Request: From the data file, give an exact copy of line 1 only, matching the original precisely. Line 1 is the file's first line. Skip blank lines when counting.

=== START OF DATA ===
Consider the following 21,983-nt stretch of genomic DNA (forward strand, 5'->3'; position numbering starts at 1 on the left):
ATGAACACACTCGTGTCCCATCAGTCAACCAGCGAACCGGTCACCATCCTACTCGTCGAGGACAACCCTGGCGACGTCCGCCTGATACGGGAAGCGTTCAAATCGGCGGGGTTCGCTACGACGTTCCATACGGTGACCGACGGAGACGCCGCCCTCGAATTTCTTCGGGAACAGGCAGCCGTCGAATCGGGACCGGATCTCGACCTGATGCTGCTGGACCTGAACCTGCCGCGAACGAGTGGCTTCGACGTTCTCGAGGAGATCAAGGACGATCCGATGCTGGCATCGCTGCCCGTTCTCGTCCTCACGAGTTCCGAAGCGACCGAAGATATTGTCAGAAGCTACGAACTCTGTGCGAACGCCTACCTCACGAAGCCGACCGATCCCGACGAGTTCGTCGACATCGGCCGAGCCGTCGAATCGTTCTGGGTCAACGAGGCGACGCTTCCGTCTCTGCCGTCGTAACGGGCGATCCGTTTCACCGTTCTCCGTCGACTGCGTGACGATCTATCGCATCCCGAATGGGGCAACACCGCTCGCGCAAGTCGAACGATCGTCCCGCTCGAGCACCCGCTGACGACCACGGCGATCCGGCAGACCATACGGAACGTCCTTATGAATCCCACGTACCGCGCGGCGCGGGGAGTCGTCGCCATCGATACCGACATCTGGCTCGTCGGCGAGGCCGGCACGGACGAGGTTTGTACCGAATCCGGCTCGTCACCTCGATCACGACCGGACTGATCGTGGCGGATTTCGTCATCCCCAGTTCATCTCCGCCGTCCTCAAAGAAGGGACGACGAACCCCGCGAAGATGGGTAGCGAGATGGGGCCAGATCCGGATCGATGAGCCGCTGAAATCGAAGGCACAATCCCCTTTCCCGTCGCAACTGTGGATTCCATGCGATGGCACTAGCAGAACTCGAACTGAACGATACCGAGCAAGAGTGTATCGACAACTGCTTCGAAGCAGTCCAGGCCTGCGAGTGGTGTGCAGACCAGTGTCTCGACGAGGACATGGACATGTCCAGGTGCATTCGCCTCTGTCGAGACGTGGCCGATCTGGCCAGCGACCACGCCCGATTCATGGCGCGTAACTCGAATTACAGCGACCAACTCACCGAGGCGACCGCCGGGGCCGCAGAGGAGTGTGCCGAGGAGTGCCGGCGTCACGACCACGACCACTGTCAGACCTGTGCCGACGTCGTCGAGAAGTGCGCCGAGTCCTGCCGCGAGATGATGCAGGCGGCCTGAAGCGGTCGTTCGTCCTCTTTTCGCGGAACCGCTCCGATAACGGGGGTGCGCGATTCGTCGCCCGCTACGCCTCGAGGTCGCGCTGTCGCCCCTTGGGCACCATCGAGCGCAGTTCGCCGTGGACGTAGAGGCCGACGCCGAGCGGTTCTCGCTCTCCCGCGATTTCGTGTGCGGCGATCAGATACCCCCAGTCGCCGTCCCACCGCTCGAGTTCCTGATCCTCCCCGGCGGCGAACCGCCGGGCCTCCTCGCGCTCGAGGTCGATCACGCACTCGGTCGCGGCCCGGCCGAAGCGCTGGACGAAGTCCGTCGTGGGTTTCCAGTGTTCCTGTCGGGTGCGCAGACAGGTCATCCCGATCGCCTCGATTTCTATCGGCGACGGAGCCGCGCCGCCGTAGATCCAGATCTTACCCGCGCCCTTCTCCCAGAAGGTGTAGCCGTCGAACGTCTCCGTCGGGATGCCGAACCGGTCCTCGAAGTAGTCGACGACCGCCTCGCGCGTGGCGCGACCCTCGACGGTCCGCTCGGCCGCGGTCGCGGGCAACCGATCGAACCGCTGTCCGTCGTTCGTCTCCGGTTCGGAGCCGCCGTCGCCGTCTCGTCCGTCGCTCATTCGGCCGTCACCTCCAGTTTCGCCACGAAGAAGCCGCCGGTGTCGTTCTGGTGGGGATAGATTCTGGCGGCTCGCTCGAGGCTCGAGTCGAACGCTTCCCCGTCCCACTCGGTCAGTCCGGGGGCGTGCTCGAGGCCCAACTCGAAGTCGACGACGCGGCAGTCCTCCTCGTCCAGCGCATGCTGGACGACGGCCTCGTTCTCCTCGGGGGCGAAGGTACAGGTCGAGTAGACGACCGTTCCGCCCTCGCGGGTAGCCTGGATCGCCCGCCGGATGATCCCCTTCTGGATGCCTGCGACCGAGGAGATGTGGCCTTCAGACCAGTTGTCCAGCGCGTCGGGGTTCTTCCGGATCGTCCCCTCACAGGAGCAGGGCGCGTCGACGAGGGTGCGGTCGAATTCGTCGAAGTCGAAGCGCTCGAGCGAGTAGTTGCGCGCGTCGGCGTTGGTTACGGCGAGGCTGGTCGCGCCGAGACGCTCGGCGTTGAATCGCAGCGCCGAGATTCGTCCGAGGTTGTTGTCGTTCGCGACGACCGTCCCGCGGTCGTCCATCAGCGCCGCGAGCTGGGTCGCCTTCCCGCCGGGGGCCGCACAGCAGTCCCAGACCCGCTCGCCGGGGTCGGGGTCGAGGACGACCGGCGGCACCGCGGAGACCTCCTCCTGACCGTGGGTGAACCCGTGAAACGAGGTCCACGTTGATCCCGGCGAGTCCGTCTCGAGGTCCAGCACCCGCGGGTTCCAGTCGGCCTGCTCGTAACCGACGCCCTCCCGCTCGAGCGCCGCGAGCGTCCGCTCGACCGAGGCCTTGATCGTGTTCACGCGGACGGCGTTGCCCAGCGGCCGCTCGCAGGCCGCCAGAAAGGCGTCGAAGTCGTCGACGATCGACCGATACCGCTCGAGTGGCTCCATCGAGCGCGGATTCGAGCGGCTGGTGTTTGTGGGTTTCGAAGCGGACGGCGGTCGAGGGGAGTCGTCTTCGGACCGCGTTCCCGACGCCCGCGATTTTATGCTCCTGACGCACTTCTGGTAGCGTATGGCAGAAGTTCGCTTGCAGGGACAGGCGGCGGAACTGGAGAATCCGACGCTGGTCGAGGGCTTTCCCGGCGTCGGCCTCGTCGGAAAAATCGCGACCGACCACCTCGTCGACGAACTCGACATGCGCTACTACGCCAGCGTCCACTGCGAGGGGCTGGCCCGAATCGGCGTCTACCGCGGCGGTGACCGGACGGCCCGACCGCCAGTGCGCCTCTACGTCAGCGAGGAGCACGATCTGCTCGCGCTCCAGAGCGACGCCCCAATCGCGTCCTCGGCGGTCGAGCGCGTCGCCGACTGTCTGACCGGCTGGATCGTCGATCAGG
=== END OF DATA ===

Consider the following 21,983-nt stretch of genomic DNA (forward strand, 5'->3'; position numbering starts at 1 on the left):